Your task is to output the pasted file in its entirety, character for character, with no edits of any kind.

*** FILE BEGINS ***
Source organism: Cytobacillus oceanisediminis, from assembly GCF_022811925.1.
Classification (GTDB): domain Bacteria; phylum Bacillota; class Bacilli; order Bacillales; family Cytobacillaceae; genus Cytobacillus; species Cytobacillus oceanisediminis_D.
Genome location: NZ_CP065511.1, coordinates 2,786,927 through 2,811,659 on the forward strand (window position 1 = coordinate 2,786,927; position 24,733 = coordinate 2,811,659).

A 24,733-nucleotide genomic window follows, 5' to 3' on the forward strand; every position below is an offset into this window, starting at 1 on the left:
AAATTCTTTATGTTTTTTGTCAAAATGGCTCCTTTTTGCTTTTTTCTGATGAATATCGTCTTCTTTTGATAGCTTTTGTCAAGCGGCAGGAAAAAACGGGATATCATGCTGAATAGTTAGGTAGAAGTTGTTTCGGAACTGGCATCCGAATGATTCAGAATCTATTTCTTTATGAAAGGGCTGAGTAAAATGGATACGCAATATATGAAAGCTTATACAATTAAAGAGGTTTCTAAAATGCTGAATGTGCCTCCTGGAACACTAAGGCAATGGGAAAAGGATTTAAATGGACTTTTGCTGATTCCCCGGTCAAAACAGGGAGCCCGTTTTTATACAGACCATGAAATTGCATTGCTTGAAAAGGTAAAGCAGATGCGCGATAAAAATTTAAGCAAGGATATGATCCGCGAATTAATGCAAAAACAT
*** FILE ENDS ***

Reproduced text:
Source organism: Cytobacillus oceanisediminis, from assembly GCF_022811925.1.
Classification (GTDB): domain Bacteria; phylum Bacillota; class Bacilli; order Bacillales; family Cytobacillaceae; genus Cytobacillus; species Cytobacillus oceanisediminis_D.
Genome location: NZ_CP065511.1, coordinates 2,786,927 through 2,811,659 on the forward strand (window position 1 = coordinate 2,786,927; position 24,733 = coordinate 2,811,659).

A 24,733-nucleotide genomic window follows, 5' to 3' on the forward strand; every position below is an offset into this window, starting at 1 on the left:
AAATTCTTTATGTTTTTTGTCAAAATGGCTCCTTTTTGCTTTTTTCTGATGAATATCGTCTTCTTTTGATAGCTTTTGTCAAGCGGCAGGAAAAAACGGGATATCATGCTGAATAGTTAGGTAGAAGTTGTTTCGGAACTGGCATCCGAATGATTCAGAATCTATTTCTTTATGAAAGGGCTGAGTAAAATGGATACGCAATATATGAAAGCTTATACAATTAAAGAGGTTTCTAAAATGCTGAATGTGCCTCCTGGAACACTAAGGCAATGGGAAAAGGATTTAAATGGACTTTTGCTGATTCCCCGGTCAAAACAGGGAGCCCGTTTTTATACAGACCATGAAATTGCATTGCTTGAAAAGGTAAAGCAGATGCGCGATAAAAATTTAAGCAAGGATATGATCCGCGAATTAATGCAAAAACAT